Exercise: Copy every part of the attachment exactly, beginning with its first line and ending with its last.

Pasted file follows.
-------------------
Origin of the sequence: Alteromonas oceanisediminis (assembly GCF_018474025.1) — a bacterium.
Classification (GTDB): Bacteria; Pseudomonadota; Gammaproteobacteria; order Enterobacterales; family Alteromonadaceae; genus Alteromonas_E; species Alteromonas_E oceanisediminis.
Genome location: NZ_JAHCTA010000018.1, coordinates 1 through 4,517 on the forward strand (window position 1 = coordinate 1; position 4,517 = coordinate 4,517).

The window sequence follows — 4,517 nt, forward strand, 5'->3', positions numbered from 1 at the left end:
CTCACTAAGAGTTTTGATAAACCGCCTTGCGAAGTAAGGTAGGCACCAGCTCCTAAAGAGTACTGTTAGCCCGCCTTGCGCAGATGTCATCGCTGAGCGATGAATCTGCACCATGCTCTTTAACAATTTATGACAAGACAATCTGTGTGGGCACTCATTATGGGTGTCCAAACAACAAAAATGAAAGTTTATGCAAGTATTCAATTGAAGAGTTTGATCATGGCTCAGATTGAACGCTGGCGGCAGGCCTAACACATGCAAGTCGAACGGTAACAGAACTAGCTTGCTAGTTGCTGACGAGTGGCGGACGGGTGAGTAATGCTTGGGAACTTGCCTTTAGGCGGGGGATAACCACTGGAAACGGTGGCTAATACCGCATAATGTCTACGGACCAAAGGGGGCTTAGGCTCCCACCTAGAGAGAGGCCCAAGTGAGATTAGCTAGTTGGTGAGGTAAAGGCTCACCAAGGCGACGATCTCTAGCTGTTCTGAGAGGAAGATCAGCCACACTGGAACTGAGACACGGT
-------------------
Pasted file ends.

Origin of the sequence: Alteromonas oceanisediminis (assembly GCF_018474025.1) — a bacterium.
Classification (GTDB): Bacteria; Pseudomonadota; Gammaproteobacteria; order Enterobacterales; family Alteromonadaceae; genus Alteromonas_E; species Alteromonas_E oceanisediminis.
Genome location: NZ_JAHCTA010000018.1, coordinates 1 through 4,517 on the forward strand (window position 1 = coordinate 1; position 4,517 = coordinate 4,517).

The window sequence follows — 4,517 nt, forward strand, 5'->3', positions numbered from 1 at the left end:
CTCACTAAGAGTTTTGATAAACCGCCTTGCGAAGTAAGGTAGGCACCAGCTCCTAAAGAGTACTGTTAGCCCGCCTTGCGCAGATGTCATCGCTGAGCGATGAATCTGCACCATGCTCTTTAACAATTTATGACAAGACAATCTGTGTGGGCACTCATTATGGGTGTCCAAACAACAAAAATGAAAGTTTATGCAAGTATTCAATTGAAGAGTTTGATCATGGCTCAGATTGAACGCTGGCGGCAGGCCTAACACATGCAAGTCGAACGGTAACAGAACTAGCTTGCTAGTTGCTGACGAGTGGCGGACGGGTGAGTAATGCTTGGGAACTTGCCTTTAGGCGGGGGATAACCACTGGAAACGGTGGCTAATACCGCATAATGTCTACGGACCAAAGGGGGCTTAGGCTCCCACCTAGAGAGAGGCCCAAGTGAGATTAGCTAGTTGGTGAGGTAAAGGCTCACCAAGGCGACGATCTCTAGCTGTTCTGAGAGGAAGATCAGCCACACTGGAACTGAGACACGGT